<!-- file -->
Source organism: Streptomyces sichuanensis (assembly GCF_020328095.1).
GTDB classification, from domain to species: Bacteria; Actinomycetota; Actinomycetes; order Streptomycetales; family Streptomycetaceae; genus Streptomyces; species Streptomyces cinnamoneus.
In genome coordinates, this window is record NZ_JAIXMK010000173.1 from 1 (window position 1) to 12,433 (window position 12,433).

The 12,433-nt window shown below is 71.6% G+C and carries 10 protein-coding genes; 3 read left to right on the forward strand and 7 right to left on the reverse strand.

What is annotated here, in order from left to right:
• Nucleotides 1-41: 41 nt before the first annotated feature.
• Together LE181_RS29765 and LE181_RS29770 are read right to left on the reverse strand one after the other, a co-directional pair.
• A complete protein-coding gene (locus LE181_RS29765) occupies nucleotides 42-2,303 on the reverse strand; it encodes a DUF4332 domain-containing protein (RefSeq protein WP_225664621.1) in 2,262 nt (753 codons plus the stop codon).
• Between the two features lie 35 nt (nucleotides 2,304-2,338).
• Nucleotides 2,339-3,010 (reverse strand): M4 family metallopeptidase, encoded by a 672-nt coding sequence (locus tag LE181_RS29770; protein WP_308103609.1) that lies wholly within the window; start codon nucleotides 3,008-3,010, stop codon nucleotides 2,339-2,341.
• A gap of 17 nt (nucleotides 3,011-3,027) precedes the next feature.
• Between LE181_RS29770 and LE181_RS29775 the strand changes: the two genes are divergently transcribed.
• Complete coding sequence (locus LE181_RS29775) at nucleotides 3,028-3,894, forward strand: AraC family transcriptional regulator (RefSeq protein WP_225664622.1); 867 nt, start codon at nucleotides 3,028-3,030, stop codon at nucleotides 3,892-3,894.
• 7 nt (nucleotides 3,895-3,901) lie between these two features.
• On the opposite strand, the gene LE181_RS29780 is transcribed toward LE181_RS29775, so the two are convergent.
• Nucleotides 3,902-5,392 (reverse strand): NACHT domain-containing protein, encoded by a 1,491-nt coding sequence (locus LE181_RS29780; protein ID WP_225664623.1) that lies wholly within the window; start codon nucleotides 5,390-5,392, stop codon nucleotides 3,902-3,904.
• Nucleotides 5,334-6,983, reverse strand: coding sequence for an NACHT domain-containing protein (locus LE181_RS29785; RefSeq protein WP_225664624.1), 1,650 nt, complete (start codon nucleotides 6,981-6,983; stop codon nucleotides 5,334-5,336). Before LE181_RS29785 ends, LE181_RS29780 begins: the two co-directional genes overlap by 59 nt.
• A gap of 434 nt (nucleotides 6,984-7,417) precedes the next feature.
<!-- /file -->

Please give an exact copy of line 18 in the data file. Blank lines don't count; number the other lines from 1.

• A gap of 434 nt (nucleotides 6,984-7,417) precedes the next feature.